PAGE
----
I must add that Peggy, like Jerry, was born at Meringe Lagoon, on Meringe Plantation, which is of the Island of Ysabel, said Ysabel Island lying next north of Florida Island, where is the seat of government and where dwells the Resident Commissioner, Mr. C. M. Woodford.  Still further and finally, I knew Peggy’s mother and father well, and have often known the warm surge in the heart of me at the sight of that faithful couple running side by side along the beach.  Terrence was his real name.  Her name was Biddy.

JACK LONDON

WAIKIKI BEACH,

HONOLULU, OAHU, T.H.

June 5, 1915

CHAPTER I

Not until Mister Haggin abruptly picked him up under one arm and stepped into the sternsheets of the waiting whaleboat, did Jerry dream that anything untoward was to happen to him.  Mister Haggin was Jerry’s beloved master, and had been his beloved master for the six months of Jerry’s life.  Jerry did not know Mister Haggin as “master,” for “master” had no place in Jerry’s vocabulary, Jerry being a smooth-coated, golden-sorrel Irish terrier.

But in Jerry’s vocabulary, “Mister Haggin” possessed all the definiteness of sound and meaning that the word “master” possesses in the vocabularies of humans in relation to their dogs.  “Mister Haggin” was the sound Jerry had always heard uttered by Bob, the clerk, and by Derby, the foreman on the plantation, when they addressed his master.  Also, Jerry had always heard the rare visiting two-legged man-creatures such as came on the Arangi, address his master as Mister Haggin.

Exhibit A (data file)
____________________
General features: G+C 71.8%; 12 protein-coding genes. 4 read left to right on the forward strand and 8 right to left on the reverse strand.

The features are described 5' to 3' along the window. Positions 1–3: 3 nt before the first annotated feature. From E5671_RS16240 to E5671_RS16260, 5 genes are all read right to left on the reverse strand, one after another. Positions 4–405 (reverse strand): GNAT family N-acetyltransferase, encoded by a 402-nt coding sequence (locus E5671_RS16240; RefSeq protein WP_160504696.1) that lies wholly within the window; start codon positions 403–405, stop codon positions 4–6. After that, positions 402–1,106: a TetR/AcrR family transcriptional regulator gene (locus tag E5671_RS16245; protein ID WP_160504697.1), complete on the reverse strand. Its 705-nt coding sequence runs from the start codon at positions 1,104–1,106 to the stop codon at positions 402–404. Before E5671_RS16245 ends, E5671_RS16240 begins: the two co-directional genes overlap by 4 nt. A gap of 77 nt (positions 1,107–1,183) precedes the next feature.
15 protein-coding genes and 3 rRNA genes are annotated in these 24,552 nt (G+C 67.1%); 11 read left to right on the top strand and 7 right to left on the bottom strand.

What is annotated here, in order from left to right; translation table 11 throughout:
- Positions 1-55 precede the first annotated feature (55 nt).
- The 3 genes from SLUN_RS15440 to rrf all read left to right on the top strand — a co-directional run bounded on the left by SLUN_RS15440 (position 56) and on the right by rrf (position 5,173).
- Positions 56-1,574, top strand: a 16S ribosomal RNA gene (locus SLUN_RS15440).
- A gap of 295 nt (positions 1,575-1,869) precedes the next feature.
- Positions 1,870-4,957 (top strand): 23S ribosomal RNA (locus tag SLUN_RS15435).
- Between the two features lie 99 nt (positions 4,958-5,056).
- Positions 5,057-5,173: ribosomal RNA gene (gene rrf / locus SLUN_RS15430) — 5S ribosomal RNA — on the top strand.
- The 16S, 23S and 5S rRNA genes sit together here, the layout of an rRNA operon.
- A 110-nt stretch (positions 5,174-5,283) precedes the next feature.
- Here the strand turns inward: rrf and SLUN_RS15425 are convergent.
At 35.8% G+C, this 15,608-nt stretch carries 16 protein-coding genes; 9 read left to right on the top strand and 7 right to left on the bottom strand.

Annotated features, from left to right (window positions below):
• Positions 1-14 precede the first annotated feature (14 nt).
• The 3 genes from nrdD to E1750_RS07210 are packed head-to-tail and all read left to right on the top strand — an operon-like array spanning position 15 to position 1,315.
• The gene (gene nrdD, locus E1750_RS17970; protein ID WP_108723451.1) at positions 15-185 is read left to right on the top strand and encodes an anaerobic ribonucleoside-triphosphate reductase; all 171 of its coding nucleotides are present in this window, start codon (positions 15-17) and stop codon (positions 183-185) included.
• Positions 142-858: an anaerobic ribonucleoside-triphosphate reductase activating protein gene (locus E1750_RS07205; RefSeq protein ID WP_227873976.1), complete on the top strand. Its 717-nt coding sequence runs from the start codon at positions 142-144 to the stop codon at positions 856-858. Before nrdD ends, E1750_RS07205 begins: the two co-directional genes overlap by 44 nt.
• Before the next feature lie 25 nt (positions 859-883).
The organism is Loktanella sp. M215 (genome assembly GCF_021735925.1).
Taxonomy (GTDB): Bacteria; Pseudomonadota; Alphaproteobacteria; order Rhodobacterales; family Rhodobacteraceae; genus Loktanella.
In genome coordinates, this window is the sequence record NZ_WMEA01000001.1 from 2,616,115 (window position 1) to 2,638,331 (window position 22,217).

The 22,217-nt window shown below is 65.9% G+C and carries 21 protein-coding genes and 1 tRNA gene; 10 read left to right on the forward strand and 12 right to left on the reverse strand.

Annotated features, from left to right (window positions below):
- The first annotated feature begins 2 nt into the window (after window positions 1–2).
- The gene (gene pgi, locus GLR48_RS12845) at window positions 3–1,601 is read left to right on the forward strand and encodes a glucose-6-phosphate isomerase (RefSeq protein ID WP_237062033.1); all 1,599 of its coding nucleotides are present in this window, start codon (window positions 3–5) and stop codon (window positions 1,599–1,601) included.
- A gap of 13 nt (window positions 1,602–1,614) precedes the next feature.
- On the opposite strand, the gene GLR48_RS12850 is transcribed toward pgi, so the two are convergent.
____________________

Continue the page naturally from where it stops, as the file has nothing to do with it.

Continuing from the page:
But dogs being dogs, in their dim, inarticulate, brilliant, and heroic-worshipping ways misappraising humans, dogs think of their masters, and love their masters, more than the facts warrant.  “Master” means to them, as “Mister ” Haggin meant to Jerry, a deal more, and a great deal more, than it means to humans.  The human considers himself as “master” to his dog, but the dog considers his master “God.”

Now “God” was no word in Jerry’s vocabulary, despite the fact that he already possessed a definite and fairly large vocabulary.  “Mister Haggin” was the sound that meant “God.”  In Jerry’s heart and head, in the mysterious centre of all his activities that is called consciousness, the sound, “Mister Haggin,” occupied the same place that “God” occupies in human consciousness.  By word and sound, to Jerry, “Mister Haggin” had the same connotation that “God” has to God-worshipping humans.  In short, Mister Haggin was Jerry’s God.

And so, when Mister Haggin, or God, or call it what one will with the limitations of language, picked Jerry up with imperative abruptness, tucked him under his arm, and stepped into the whaleboat, whose black crew immediately bent to the oars, Jerry was instantly and nervously aware that the unusual had begun to happen.  Never before had he gone out on board the Arangi, which he could see growing larger and closer to each lip-hissing stroke of the oars of the blacks.

Only an hour before, Jerry had come down from the plantation house to the beach to see the Arangi depart.  Twice before, in his half-year of life, had he had this delectable experience.  Delectable it truly was, running up and down the white beach of sand-pounded coral, and, under the wise guidance of Biddy and Terrence, taking part in the excitement of the beach and even adding to it.